Attorney: Payback chance minuscule in Ponzi scheme
SIOUX FALLS, S.D. (AP) — A South Dakota attorney who won a multimillion-dollar civil judgment against a foreign currency trader accused of defrauding hundreds of investors in a Ponzi scheme says there's "minuscule" chance that investors will get any of their money back.
Jeffery Lowrance is expected to be ordered to pay restitution to victims of the scheme after reaching a plea deal in Chicago on federal charges of wire fraud and money laundering.
But attorney Wanda Howey-Fox said it's unlikely that Lowrance, 51, has any remaining assets to reimburse the hundreds of investors he defrauded.
"We have looked and looked and looked and haven't been able to turn up any money," Howey-Fox said Wednesday. "He was quite the spender. He's had bowling tournaments and he liked to travel and he liked to sponsor other people's tournaments."
Lowrance was arrested in Peru in February 2011 and extradited to the U.S. in July 2011 to face charges in the northern district of Illinois in a scheme to bilk some 400 investors of more than $25 million. He pleaded guilty last month to one count each of wire fraud and money laundering.
The charges carry a maximum sentence of 40 years in prison, but the plea agreement signed by Lowrance and prosecutors recommends about 12½ to 15½ years. A judge will have the final say at Lowrance's Sept. 28 sentencing.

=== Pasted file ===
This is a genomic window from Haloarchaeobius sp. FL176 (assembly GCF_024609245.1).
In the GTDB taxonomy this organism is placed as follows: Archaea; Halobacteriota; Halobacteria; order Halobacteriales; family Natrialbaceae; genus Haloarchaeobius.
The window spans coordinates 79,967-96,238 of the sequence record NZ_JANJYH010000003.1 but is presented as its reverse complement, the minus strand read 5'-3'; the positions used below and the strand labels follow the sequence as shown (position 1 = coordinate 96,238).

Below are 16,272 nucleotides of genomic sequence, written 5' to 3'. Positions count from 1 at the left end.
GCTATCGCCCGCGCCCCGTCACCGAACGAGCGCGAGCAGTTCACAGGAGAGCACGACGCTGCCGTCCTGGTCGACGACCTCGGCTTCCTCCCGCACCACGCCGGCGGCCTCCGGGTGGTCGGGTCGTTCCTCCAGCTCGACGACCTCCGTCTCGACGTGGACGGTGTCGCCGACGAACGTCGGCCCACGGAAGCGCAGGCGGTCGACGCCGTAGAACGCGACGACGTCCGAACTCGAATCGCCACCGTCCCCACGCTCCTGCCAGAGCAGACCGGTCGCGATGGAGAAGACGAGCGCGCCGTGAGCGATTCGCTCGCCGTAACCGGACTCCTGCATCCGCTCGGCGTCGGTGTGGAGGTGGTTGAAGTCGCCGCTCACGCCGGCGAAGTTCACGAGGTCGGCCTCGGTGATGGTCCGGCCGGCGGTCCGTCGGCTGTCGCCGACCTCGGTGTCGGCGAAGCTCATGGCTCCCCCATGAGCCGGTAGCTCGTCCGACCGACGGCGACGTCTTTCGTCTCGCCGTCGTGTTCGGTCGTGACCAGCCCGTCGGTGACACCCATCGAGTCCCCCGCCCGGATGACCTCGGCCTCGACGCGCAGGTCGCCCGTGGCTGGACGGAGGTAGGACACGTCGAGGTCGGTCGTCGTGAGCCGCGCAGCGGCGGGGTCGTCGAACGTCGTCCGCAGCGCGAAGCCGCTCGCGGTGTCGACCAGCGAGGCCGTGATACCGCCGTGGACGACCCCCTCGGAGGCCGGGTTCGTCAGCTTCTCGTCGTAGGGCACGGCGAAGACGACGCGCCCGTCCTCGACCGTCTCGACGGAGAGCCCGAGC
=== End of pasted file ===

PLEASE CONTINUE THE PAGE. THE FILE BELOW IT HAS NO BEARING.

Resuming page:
In September 2009, U.S. District Court of South Dakota Judge Karen Schreier issued a default judgment of more than $40 million against Lowrance, who never showed up in court or responded to the lawsuit filed by some 200 plaintiffs. Schreier later approved punitive damages of three times the default judgment.
"Unless he starts another Ponzi scheme or unless he happens to be lucky enough to win the lottery, the chance that he will ever be able to pay is so slim as to be minuscule," Howey-Fox said.
The plaintiffs in the civil case accused Lowrance and his New Zealand-based First Capital Savings & Loan of fraud, breach of contract and fraudulent mismanagement of offshore foreign currency exchange accounts.
The suit said Lowrance failed to make the promised currency trades, transferred money from one client's account to another to keep up the appearance of earnings, and used proceeds for personal gain and other business ventures, including an alternative newspaper he started called USA Tomorrow.
Lowrance's court-appointed attorney in the Illinois case, federal public defender Mary Judge, said she couldn't comment on Lowrance's finances. But she noted that those represented by her office have to first sign affidavits saying they're indigent.
Randall Samborn, a spokesman for the U.S. Attorney's office in Chicago, said orders of restitution are mandatory in such federal criminal cases regardless of a defendant's ability to pay. The government can continue collection efforts for up to 20 years after a defendant is released from prison, he said.
Lowrance, who has also lived in California, Houston and Panama, has been on the Internal Revenue Service's radar at least as far back as 2007, according to an affidavit in the Illinois case.
Two undercover IRS agents met with Lowrance in Panama in 2008, and Lowrance said his company had 419 clients and was managing about $37 million. He told them that First Capital paid interest rates of 3 percent to 5 percent per month through the foreign exchange trading program, according to the affidavit.